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Wholesale Buttonbush Shrubs
The buttonbush shrub is a unique plant that grows the best in moist locations. You can typically find a buttonbush shrub thriving in a garden pond, riverbank, swamp, or any other site that is consistently damp.
These gorgeous bushes bloom unique spherical flower heads that look similar to a pincushion. The white, fragrant flowers will begin to bloom towards the end of summer, and they appear very attractive to hummingbirds, butterflies, and other insects. Although you will commonly find white blooms, you can occasionally find blooms that appear more red or pink.
In the late summer, the blooms will eventually harden into a button like ball and persist throughout the winter. Surrounding the blooms, you can expect to find green foliage that will emerge in the late spring. The foliage color is typically a lighter green, but don’t be surprised to see some red accents in the ribs and veins.
About The Buttonbush
The buttonbush is known for the many alternative names that it goes by, including buttonwillow, pond dogwood, swamp wood, or buttonwood. The buttonbush is beneficial to its environment in many ways. For starters, it’s a great food source for geese, ducks, and other shorebirds.
Songbirds will also use the foliage of the buttonbush for nesting. In areas where there are buttonbush shrubs, you will typically notice songbirds, hummingbirds, and butterflies.
Where Can You Find the Buttonbush?
The buttonbush can flourish in Hardiness Zones 5 to 9. You can often find these bushes up north in New Brunswick, Nova Scotia, and Ontario. You may also find them south to Florida and west to Nebraska and Texas.
More commonly, they are scattered around the United States and can be found in other populations such as Arizona, New Mexico, southern California, and northern Mexico.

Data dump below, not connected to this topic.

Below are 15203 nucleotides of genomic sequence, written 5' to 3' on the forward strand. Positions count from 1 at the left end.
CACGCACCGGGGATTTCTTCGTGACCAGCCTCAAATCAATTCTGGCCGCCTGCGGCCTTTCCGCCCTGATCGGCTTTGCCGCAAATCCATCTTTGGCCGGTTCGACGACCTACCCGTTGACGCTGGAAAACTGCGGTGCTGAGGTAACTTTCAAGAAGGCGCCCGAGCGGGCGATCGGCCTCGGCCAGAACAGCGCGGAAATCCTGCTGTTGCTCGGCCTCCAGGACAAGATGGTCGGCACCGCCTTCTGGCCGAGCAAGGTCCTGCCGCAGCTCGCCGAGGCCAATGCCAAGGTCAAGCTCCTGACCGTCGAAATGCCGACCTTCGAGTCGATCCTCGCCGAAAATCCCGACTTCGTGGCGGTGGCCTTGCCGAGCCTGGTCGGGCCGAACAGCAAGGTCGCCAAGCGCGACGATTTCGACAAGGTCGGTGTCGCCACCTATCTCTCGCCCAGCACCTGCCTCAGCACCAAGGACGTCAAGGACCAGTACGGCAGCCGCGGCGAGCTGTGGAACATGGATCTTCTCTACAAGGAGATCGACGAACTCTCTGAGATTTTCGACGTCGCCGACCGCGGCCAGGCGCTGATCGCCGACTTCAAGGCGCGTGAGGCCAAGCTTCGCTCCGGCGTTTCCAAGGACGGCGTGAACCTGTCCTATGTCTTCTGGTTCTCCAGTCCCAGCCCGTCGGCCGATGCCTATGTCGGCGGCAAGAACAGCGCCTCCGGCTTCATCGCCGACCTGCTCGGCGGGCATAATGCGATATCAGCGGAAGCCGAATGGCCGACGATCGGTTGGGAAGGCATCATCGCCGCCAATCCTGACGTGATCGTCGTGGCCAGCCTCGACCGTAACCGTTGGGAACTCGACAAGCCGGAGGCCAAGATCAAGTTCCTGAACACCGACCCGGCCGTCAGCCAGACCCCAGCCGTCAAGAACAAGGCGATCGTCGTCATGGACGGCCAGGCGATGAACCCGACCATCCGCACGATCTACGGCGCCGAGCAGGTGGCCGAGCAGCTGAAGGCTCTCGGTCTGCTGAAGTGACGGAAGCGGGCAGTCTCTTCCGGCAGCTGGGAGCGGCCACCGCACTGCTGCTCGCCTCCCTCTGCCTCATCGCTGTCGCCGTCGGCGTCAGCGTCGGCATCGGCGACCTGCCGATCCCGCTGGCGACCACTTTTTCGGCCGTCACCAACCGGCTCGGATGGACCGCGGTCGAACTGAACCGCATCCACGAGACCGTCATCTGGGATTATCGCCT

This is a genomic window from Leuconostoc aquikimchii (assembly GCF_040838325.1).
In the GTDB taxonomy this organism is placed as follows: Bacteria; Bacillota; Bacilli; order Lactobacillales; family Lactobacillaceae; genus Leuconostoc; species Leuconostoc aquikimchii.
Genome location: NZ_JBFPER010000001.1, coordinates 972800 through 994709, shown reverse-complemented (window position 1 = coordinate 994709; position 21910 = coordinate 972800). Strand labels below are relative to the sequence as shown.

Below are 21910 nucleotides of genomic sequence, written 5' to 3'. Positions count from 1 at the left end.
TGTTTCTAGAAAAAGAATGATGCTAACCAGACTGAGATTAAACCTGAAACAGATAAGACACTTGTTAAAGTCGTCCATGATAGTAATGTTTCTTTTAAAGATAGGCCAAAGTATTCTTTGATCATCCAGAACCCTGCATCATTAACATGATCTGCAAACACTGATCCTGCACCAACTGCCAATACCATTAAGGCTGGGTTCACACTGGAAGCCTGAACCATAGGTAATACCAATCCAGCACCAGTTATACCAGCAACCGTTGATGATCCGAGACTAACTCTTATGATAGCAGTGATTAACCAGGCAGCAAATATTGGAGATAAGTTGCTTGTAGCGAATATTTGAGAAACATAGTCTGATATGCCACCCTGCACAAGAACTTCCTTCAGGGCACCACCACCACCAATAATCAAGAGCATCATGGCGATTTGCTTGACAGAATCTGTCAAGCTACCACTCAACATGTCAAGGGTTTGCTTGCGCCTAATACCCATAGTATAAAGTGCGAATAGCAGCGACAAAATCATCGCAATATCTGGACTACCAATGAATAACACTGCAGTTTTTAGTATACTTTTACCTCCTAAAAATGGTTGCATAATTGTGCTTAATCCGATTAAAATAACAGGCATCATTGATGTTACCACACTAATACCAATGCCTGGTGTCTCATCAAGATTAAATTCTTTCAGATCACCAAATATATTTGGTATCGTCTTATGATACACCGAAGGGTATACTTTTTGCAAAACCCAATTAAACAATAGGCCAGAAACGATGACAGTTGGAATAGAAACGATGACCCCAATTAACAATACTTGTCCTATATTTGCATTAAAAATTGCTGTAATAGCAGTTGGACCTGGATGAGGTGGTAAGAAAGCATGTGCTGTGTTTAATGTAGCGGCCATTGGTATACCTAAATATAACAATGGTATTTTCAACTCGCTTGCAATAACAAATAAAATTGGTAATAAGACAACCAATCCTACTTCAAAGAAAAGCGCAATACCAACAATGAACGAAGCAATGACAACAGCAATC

Growing a Buttonbush Shrub
The average buttonbush can grow anywhere between 5-12 ft tall and 4-8 ft wide. They enjoy direct sunlight, and they grow best in moist, neutral-acid, well-drained soils. Your buttonbush can still grow in some shaded areas; however, the best flowering will occur in direct sunlight.
It’s a fairly easy plant to maintain. In fact, it grows best when it’s left alone to grow naturally. The buttonbush is a fast-growing shrub, and it will spread to form thickets by suckering. Resulting in individual plants growing from the roots.
Used for Erosion Control
When planted along the shorelines, the buttonbush can be very helpful with erosion control. Because of its dense stand and its swollen base stabilizing the plant, this helps immensely with erosion control.
Benefits for Wildlife
Many wildlife animals enjoy consuming the seeds of the buttonbush. You may also occasionally see deer munching on the buttonbush’s foliage in the northeastern region of the United States. Many animals will also take advantage of the plant’s structure and use it as a place for protection and a place to nest.
It’s very common to see pollinators such as butterflies, bees, and hummingbirds engaging with the bush for its nectar. It even helps bees produce honey!
Ornamental Features and Landscape Use
Because of their blooming flowers and fruit, the buttonbush is a popular choice for use in native plant gardens, shrub borders, and along with your ponds and shores. This shrub prefers low-lying areas that aren’t expected to dry out until late in the season. Your buttonbush needs to be watered regularly, especially when placed in direct sunlight.
If your buttonbush becomes too large for your landscaping, trim it by cutting close to the base or crown. You’ll want to do this in the early spring before new growth begins to grow.
A cultivar is a plant produced in cultivation by selective breeding or through vegetative propagation from wild plants that appear to have more desirable traits.
Here are some of the following cultivars:
SMCOSS USSP 26, 543
More commonly known as the Sugar Shack, this dwarf cultivar only grows about 3 to 4 feet high and wide. This buttonbush grows red fruit with reddish tipped foliage.